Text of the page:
Study: Diabetes Not a Reason to Avoid Cardiac Bypass Surgery
Cleveland Clinic researchers found that while type 2 diabetes is a concern for heart surgery, it doesn’t reduce the odds of good long-term outcomes.
As the number of people with diabetes continues to grow, the other health ramifications of this disease are still being discovered. A common complication of diabetes is damage to your blood vessels. High levels of glucose (sugar) in your bloodstream can contribute to atherosclerosis, a hardening and narrowing of the arteries.
Given these concerns, it stands to reason that heart surgeons would be concerned about whether a blood vessel attached to the heart during coronary artery bypass grafting (CABG) wouldn’t succumb to narrowing triggered by diabetes.
However, a Cleveland Clinic study found that for two common types of CABG, the newly attached blood vessel is just as likely to remain open whether or not the patient has diabetes. The condition of being wide open is known clinically as patency.
The study looked at the results of using an internal thoracic artery (a blood vessel in the chest) and a saphenous vein (a blood vessel from the leg) for CABG.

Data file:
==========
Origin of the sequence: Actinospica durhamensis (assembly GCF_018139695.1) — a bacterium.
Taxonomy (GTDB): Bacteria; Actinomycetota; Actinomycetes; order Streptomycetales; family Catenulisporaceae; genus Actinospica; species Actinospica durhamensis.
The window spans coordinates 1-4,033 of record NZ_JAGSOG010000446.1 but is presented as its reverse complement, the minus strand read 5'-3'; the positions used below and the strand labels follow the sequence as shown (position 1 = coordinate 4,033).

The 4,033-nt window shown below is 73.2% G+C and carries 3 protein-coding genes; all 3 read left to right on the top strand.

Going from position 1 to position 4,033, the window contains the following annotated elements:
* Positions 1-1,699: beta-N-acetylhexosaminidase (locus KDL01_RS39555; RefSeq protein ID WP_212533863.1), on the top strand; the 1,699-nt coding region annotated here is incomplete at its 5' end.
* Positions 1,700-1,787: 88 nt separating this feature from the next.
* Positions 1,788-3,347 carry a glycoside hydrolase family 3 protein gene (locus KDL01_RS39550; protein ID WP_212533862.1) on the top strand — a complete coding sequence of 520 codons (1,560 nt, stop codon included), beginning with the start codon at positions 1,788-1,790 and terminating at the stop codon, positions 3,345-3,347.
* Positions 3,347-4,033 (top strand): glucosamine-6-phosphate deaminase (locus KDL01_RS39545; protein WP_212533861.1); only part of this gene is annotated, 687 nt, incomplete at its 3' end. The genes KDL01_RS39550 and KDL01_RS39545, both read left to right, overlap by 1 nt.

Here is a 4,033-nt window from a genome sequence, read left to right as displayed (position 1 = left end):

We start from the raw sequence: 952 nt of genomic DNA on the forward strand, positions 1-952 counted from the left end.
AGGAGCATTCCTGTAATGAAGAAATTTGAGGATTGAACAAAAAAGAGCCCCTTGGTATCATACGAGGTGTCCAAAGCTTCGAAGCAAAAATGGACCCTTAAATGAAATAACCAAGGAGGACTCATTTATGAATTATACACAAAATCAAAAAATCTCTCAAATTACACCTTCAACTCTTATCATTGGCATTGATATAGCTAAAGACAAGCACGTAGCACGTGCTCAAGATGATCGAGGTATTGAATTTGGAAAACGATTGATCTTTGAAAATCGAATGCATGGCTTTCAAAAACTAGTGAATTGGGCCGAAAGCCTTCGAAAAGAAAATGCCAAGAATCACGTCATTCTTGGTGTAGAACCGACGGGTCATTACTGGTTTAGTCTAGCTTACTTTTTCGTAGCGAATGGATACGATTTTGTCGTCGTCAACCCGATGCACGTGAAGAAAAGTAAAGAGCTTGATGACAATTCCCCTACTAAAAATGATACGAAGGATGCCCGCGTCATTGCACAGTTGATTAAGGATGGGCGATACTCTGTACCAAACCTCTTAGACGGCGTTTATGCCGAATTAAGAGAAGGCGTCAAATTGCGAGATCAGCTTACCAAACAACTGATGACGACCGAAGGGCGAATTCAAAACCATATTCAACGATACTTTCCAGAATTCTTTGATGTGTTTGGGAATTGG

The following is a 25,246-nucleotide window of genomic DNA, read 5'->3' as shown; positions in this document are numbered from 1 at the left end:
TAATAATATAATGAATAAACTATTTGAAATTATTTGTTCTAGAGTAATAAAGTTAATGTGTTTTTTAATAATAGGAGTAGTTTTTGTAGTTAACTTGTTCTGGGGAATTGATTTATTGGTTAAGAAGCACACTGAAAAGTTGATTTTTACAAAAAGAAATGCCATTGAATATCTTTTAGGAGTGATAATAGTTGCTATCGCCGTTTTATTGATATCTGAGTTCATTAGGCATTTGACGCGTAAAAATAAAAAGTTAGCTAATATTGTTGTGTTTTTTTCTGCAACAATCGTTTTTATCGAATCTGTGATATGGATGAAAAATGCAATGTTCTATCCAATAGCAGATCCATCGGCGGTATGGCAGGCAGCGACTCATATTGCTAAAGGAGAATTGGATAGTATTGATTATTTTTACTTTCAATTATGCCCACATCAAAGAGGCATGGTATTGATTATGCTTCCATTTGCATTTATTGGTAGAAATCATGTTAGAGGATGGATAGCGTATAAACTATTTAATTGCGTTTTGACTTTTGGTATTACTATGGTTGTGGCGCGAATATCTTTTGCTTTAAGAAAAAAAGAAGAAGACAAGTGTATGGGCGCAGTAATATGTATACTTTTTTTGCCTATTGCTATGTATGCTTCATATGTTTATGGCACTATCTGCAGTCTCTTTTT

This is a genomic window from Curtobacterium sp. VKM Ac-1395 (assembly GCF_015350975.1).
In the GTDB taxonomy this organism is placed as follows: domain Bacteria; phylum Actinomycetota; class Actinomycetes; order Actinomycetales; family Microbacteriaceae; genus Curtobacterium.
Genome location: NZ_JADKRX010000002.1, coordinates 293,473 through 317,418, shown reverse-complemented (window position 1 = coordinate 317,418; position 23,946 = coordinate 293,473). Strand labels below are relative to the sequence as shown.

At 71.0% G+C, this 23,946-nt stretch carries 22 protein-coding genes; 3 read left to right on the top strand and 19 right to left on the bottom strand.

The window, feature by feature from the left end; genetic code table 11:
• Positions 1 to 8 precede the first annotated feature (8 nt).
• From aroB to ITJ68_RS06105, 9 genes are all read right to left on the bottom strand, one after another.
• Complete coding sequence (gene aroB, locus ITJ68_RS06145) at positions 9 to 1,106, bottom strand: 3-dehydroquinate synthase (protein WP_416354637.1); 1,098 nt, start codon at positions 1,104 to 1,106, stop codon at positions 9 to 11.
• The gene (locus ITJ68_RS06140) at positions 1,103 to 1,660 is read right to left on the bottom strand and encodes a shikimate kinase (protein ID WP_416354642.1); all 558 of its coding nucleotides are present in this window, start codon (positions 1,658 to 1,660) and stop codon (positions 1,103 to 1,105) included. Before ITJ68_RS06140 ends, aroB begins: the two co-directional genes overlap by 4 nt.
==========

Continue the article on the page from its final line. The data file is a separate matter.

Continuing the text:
“Today, nearly 50 percent of patients undergoing CABG have diabetes. However, little is known about bypass graft patency in patients with vs. without diabetes,” says lead researcher Sajjad Raza, MD, with Cleveland Clinic.
The study found that patients treated with either of those other blood vessels fare equally well, regardless of their diabetes status. Researchers looked at the records of more than 57,000 CABG patients dating back 20 years. Long-term patency was similar between the saphenous vein and the internal thoracic artery.
While the patency may not be affected by the presence of diabetes, it is still vital that you take steps to control risk factors that could further damage your heart health in the weeks, months and years after CABG. Participation in a cardiac rehabilitation program is one of the best steps you can take. You will learn how to exercise safely, and why it’s so important, as well as how to follow a heart-healthy diet and manage conditions such as high blood pressure, high cholesterol, and diabetes. Your ability to live a long, healthy life after heart surgery is largely based on changing to a healthier lifestyle and dedicating yourself to controlling the factors you can manage.
Reducing the threat of diabetes usually involves a combination of regular exercise, weight control, diet, and medications to help manage your blood glucose levels and any other heart-related conditions. The patency of blood vessels used in CABG is only one concern of having diabetes. The condition can also affect the nerves in your eyes, kidneys and feet, as well as your brain health and your ability to heal from injuries.